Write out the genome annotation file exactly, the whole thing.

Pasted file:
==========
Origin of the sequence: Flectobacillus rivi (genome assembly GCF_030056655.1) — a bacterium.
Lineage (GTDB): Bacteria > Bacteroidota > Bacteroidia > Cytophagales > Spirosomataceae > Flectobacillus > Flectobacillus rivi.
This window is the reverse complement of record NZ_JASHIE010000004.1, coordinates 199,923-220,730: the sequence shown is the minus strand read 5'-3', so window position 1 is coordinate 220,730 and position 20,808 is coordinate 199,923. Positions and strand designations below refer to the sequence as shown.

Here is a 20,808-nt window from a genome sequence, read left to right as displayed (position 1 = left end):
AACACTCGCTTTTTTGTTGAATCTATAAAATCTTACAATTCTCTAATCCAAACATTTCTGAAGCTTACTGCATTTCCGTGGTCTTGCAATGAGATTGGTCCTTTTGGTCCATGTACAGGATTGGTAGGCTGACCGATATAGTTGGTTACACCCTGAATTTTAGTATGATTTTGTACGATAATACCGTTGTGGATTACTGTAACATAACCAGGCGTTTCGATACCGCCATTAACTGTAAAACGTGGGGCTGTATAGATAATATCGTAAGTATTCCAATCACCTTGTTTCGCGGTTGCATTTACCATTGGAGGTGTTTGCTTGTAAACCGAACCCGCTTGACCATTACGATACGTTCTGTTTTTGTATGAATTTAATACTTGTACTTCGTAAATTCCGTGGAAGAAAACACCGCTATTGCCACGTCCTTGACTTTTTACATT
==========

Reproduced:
Origin of the sequence: Flectobacillus rivi (genome assembly GCF_030056655.1) — a bacterium.
Lineage (GTDB): Bacteria > Bacteroidota > Bacteroidia > Cytophagales > Spirosomataceae > Flectobacillus > Flectobacillus rivi.
This window is the reverse complement of record NZ_JASHIE010000004.1, coordinates 199,923-220,730: the sequence shown is the minus strand read 5'-3', so window position 1 is coordinate 220,730 and position 20,808 is coordinate 199,923. Positions and strand designations below refer to the sequence as shown.

Here is a 20,808-nt window from a genome sequence, read left to right as displayed (position 1 = left end):
AACACTCGCTTTTTTGTTGAATCTATAAAATCTTACAATTCTCTAATCCAAACATTTCTGAAGCTTACTGCATTTCCGTGGTCTTGCAATGAGATTGGTCCTTTTGGTCCATGTACAGGATTGGTAGGCTGACCGATATAGTTGGTTACACCCTGAATTTTAGTATGATTTTGTACGATAATACCGTTGTGGATTACTGTAACATAACCAGGCGTTTCGATACCGCCATTAACTGTAAAACGTGGGGCTGTATAGATAATATCGTAAGTATTCCAATCACCTTGTTTCGCGGTTGCATTTACCATTGGAGGTGTTTGCTTGTAAACCGAACCCGCTTGACCATTACGATACGTTCTGTTTTTGTATGAATTTAATACTTGTACTTCGTAAATTCCGTGGAAGAAAACACCGCTATTGCCACGTCCTTGACTTTTTACATT